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Hardware Tip of the Week: The Hummingbirds are Coming and Auto Leak Diagnosis

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In the spring, hummingbirds return to their summer homes hungry from their long migration. To attract them to your home, plant red flowers that bloom early, such as red penstemon to serve as a beacon of refuge.
Also, supplement their diet with a feeder (found at your local True Value store) filled with homemade nectar:
1. Boil four parts water to one part sugar and let cool.
2. Fill a hummingbird feeder and hang at least 15 feet away from any window (to keep the birds from hitting the glass).
3. Also, attach the bee guard that comes with the feeder to prevent the bees from stealing the nectar and stinging the birds.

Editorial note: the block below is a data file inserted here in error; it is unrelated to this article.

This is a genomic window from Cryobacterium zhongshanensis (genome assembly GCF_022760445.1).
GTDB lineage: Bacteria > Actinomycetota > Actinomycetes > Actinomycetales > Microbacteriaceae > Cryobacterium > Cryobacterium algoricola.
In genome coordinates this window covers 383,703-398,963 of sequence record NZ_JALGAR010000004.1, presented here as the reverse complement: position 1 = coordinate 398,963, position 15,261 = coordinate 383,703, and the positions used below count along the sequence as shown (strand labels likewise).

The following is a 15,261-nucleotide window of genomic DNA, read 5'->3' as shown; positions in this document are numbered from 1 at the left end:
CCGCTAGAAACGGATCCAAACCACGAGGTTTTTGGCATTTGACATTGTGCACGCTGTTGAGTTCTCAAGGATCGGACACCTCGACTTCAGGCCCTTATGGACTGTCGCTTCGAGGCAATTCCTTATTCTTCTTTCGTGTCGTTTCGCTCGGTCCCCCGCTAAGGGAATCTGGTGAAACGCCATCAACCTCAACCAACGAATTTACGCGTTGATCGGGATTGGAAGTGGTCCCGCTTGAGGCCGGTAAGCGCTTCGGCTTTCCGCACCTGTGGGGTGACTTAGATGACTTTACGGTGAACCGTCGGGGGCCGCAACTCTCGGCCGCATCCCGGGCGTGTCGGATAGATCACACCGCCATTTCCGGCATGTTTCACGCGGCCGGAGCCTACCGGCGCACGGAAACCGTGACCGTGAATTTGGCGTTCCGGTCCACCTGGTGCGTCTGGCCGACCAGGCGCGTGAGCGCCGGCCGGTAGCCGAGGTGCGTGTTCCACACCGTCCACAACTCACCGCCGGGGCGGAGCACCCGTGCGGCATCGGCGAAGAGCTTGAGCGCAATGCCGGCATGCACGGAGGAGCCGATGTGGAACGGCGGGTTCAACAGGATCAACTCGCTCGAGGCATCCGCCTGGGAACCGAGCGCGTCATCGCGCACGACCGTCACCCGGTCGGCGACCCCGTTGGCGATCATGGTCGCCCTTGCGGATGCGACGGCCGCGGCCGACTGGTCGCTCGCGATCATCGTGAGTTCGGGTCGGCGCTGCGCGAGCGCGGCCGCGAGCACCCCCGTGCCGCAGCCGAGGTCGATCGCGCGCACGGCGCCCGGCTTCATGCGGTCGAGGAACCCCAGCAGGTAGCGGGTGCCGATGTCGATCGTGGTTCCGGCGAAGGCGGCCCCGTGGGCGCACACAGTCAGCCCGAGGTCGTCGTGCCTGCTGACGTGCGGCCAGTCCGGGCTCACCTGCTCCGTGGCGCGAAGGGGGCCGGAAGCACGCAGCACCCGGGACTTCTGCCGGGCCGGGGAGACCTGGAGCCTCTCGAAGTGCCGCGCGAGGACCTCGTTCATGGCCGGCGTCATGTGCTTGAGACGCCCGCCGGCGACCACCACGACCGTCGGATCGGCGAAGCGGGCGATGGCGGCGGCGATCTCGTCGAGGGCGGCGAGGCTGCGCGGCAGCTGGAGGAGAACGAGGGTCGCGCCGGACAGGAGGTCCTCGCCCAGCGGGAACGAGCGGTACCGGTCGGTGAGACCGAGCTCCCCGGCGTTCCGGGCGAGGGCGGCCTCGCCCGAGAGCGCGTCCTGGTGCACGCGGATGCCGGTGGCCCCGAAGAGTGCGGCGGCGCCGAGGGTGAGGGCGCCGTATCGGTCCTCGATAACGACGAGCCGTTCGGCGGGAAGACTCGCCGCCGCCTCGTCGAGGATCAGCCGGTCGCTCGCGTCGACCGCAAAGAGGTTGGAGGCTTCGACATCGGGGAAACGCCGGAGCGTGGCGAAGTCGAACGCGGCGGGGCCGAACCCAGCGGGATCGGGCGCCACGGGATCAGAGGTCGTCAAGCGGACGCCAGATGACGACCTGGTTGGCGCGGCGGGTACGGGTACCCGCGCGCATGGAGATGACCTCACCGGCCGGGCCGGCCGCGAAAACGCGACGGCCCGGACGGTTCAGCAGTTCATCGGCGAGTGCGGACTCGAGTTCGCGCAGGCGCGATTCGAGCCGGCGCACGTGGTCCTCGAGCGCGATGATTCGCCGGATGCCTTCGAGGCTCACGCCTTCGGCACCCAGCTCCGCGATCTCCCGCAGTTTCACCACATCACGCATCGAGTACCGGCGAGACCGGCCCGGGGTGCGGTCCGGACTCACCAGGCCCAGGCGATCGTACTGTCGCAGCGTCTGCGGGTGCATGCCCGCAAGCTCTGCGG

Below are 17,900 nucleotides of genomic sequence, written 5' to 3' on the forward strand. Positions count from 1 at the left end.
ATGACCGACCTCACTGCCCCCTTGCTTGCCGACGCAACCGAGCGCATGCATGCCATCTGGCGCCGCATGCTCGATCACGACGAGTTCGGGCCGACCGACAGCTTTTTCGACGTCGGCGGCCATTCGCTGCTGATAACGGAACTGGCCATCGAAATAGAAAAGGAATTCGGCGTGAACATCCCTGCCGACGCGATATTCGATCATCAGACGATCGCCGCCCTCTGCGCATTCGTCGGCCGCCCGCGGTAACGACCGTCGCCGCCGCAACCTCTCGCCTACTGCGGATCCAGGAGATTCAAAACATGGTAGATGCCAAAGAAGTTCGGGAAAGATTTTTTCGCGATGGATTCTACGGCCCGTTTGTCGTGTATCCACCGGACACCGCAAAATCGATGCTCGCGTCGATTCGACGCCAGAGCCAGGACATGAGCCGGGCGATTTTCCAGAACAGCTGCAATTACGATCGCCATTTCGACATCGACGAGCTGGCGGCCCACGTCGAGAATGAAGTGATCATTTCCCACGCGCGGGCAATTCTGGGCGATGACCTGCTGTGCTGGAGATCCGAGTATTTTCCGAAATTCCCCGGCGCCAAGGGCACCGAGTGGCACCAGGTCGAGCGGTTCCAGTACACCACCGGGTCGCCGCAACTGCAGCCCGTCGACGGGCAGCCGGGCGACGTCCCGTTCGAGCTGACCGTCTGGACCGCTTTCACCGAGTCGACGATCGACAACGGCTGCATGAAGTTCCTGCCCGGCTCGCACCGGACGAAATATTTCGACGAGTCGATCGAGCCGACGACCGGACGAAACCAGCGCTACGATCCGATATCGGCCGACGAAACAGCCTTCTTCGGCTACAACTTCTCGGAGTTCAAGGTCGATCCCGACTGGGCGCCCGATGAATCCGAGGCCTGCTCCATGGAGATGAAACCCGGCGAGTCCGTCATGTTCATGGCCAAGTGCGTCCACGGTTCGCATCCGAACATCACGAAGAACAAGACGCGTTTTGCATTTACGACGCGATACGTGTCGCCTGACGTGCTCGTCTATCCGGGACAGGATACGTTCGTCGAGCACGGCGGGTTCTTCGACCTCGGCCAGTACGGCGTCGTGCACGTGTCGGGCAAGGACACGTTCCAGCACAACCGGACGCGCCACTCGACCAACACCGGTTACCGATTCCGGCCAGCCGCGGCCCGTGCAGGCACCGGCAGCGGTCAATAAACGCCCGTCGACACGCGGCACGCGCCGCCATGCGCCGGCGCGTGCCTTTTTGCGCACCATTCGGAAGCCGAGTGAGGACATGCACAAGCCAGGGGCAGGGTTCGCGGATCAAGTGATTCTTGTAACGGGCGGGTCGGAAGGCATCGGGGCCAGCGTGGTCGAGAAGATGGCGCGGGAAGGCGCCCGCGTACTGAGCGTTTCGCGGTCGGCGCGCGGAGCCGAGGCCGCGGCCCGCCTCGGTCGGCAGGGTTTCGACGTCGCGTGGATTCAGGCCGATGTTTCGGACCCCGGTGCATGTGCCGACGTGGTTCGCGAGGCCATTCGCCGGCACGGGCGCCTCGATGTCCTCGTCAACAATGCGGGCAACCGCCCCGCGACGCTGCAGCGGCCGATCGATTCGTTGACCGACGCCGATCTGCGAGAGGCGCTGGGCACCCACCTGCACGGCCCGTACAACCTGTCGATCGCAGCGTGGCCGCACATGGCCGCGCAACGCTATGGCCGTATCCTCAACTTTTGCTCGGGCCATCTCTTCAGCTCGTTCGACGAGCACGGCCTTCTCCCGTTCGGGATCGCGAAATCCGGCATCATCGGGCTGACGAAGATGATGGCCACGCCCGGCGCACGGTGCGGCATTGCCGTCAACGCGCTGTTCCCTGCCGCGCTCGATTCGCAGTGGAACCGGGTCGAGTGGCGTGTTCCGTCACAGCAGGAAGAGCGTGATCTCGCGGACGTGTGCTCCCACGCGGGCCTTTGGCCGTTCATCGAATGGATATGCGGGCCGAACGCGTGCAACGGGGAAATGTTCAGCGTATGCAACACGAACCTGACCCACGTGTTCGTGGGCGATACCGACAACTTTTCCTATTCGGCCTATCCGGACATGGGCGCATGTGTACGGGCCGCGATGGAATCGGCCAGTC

The last thing to remember is when spring turns to summer, the hot weather will turn the sugar water rancid so change the mixture often.
In 1859, Edwin Drake brought in the world’s first oil-producing well in Titusville, Pa.
Ever since, we’ve used his discovery for almost everything imaginable --notably in and for our automobiles. These days, we find traces of Drake’s discovery on the garage floor.
Some are red, some green, while yet others are dark and greasy or clear and thin.
We know something’s leaking, but what is it that’s leaking and what does it mean?
Here’s how to use yesterday’s news for a do-it-yourself auto diagnosis. Before you pull into the garage, cover the floor with newspaper. The next morning, after you back out, check the spots. Dark greasy droplets indicate an oil leak.Clear oily stains might be brake fluids.
Red drips are probably transmission fluid, and greenish puddles are anti-freeze in the coolant.
Check the overnight drips for volume and color. And that’s the tip of the week from Island Tackle & Hardware.